Gransnet forums


Words at a funeral

(25 Posts)
Flowerofthewest Wed 19-Feb-14 18:22:03

to wonder if it is normal for a person to request in her/his will for certain people to say something about them at their funeral. I always felt that if I wanted to then I would, and do, say something or read a poem etc. Surely people may feel pressured into this if it is the deceased request.

grannyactivist Wed 19-Feb-14 18:26:31

Two of my closest friends are wonderful singers and I have requested that if they are able and still around (they're younger than me) they sing a song at my funeral. I chose the song and they have both agreed.

Iam64 Wed 19-Feb-14 19:26:18

I suppose it depends on whether the now deceased, had discussed this, and got agreement as in grannya's case to participate in this way.

Flowerofthewest Wed 19-Feb-14 19:26:38

That's lovely grannyactivist a bit like choosing the music beforehand. Maybe I am being a bit cynical

kittylester Wed 19-Feb-14 19:34:01

Surely, the deceased should have got agrrement for the person rather than dumping it on them - bit of an awkward situation! GA seems to have it right! flowers

Flowerofthewest Wed 19-Feb-14 19:34:50

Think this was dumped and onto half a dozen people. They were told that this was expected of them.

rosesarered Wed 19-Feb-14 20:35:06

Unless this was for my nearest and dearest this would be a nightmare for me! shock

grannyactivist Wed 19-Feb-14 20:46:38

When our daughter got married my husband and I each read a poem at the wedding. Our daughter asked if we would read segments of the same poems again at her husband's funeral and of course we both agreed, but it was one of the hardest things I've ever been called upon to do.

absent Wed 19-Feb-14 22:09:56

While I was still in the UK I was always the one who wrote and delivered the eulogy at family funerals. Poor Mr absent had to listen to me rehearsing over and over again until I could do it without choking or bursting into tears. Even so, I used to shake all the way through and had a particularly difficult time when one chapel had no lectern for me to lean on. I had never realised before that knees can literally knock. It is a desperately hard thing to do if the deceased was close to you and I would never demand that someone else should do it for me or anyone I care for.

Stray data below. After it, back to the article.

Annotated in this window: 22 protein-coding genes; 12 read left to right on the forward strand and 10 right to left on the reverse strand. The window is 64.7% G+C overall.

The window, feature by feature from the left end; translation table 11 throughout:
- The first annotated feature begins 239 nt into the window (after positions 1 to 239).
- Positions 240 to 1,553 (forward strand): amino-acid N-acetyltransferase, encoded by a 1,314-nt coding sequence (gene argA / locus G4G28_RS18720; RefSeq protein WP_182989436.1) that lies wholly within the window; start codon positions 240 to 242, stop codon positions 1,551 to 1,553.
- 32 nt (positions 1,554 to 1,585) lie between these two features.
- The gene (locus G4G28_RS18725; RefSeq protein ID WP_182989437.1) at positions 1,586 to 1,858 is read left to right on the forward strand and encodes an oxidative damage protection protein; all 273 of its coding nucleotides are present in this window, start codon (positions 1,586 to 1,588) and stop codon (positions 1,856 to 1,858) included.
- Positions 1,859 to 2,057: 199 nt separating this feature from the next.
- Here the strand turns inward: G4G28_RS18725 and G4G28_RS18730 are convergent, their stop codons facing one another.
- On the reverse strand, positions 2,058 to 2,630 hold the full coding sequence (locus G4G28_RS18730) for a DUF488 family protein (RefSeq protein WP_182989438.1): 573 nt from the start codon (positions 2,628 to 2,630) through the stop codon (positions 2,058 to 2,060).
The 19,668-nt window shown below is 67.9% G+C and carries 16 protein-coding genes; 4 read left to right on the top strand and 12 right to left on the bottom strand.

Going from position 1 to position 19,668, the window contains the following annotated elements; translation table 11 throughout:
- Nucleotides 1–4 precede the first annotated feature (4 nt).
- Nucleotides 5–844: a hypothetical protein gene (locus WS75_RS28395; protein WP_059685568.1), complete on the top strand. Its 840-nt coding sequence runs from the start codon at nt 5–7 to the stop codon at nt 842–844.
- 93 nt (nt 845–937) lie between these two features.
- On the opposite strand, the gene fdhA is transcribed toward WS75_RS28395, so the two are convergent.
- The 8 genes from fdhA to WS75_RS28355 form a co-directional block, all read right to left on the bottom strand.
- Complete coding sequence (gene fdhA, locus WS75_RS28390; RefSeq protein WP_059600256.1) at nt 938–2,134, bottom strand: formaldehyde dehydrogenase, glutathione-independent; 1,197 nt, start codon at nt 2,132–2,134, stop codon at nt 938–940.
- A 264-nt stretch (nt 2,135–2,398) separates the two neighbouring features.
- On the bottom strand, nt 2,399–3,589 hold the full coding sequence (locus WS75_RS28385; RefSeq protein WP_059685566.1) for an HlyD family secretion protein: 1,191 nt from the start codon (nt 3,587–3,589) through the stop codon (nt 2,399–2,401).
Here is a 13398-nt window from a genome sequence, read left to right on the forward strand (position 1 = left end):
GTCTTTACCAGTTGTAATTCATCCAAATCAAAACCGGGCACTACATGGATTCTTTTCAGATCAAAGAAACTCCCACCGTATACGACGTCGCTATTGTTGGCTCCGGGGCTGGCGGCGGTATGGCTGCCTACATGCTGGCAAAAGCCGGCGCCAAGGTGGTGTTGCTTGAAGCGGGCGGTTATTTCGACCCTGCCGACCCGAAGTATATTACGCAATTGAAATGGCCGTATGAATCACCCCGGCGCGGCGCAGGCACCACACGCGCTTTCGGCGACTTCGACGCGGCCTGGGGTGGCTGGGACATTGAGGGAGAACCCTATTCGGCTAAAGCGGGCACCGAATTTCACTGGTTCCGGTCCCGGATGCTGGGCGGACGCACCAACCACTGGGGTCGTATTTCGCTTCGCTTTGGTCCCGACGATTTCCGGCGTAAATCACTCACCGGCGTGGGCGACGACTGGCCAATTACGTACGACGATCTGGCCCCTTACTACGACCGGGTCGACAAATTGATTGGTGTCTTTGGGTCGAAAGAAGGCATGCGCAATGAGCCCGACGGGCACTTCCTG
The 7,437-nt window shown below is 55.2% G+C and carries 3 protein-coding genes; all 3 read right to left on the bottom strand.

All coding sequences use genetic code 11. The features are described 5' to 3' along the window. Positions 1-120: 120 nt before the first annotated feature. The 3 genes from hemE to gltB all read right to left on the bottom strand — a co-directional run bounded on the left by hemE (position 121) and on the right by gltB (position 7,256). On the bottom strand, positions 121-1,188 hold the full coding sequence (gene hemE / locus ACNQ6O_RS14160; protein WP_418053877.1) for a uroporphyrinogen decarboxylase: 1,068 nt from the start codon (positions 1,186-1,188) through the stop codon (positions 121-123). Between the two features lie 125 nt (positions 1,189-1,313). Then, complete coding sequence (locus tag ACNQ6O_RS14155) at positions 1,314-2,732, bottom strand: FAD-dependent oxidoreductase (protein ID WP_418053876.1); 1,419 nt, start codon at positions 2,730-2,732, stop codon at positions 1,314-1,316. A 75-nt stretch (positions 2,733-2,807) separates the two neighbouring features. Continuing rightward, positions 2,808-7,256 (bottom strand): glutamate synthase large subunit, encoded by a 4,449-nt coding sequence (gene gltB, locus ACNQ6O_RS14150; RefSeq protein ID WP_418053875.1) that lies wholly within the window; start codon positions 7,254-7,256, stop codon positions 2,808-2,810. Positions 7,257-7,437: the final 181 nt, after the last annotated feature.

Aka Wed 19-Feb-14 23:05:10

It is very hard indeed, especially as Absent said, if the deceased is someone very dear to you. I only got through with the help of a little pill from my GP.

grannyactivist Wed 19-Feb-14 23:07:22

I shall be with my daughter tomorrow as she visits her late husband's grave, it would have been his 30th birthday. I can't help feeling sad - he was so very young. sad

Aka Wed 19-Feb-14 23:12:52


Flowerofthewest Thu 20-Feb-14 00:06:39


Granny23 Thu 20-Feb-14 00:16:21

My daughter, who is an Independent Celebrant, is always anxious when a friend or relative has agreed to speak or read at a funeral but she says that, in fact, she is amazed at how well people manage. She has a copy of their poem or reading but has only once had to take over when a teenage girl broke down completely at her young father's service. Her anxiety is mainly to do with timing, because crematorium 'slots' are very short (30mins locally) so if a relative goes on over their allotted time, something else, which may have been specifically requested, has to be cut from the ceremony.